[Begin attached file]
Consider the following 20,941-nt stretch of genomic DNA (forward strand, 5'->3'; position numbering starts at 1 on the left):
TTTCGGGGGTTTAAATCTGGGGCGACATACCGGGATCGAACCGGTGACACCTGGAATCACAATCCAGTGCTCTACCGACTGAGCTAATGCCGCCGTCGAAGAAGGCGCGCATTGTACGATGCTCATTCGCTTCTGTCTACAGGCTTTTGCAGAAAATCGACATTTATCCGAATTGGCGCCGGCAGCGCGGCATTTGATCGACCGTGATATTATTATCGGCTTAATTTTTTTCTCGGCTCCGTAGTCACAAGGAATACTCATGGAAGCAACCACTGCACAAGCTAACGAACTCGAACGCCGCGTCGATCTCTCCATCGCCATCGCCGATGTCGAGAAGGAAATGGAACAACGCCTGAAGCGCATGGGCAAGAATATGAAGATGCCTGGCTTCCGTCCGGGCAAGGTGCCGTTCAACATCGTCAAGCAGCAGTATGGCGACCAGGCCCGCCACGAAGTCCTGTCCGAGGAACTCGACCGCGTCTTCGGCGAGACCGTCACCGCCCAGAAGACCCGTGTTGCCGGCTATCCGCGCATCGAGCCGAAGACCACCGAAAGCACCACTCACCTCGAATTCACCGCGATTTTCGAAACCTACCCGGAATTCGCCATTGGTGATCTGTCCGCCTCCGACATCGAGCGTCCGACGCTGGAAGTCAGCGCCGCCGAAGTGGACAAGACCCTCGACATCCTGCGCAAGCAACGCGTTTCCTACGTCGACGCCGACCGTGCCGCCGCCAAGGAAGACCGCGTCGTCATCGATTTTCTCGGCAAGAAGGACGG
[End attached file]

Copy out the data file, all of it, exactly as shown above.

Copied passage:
Consider the following 20,941-nt stretch of genomic DNA (forward strand, 5'->3'; position numbering starts at 1 on the left):
TTTCGGGGGTTTAAATCTGGGGCGACATACCGGGATCGAACCGGTGACACCTGGAATCACAATCCAGTGCTCTACCGACTGAGCTAATGCCGCCGTCGAAGAAGGCGCGCATTGTACGATGCTCATTCGCTTCTGTCTACAGGCTTTTGCAGAAAATCGACATTTATCCGAATTGGCGCCGGCAGCGCGGCATTTGATCGACCGTGATATTATTATCGGCTTAATTTTTTTCTCGGCTCCGTAGTCACAAGGAATACTCATGGAAGCAACCACTGCACAAGCTAACGAACTCGAACGCCGCGTCGATCTCTCCATCGCCATCGCCGATGTCGAGAAGGAAATGGAACAACGCCTGAAGCGCATGGGCAAGAATATGAAGATGCCTGGCTTCCGTCCGGGCAAGGTGCCGTTCAACATCGTCAAGCAGCAGTATGGCGACCAGGCCCGCCACGAAGTCCTGTCCGAGGAACTCGACCGCGTCTTCGGCGAGACCGTCACCGCCCAGAAGACCCGTGTTGCCGGCTATCCGCGCATCGAGCCGAAGACCACCGAAAGCACCACTCACCTCGAATTCACCGCGATTTTCGAAACCTACCCGGAATTCGCCATTGGTGATCTGTCCGCCTCCGACATCGAGCGTCCGACGCTGGAAGTCAGCGCCGCCGAAGTGGACAAGACCCTCGACATCCTGCGCAAGCAACGCGTTTCCTACGTCGACGCCGACCGTGCCGCCGCCAAGGAAGACCGCGTCGTCATCGATTTTCTCGGCAAGAAGGACGG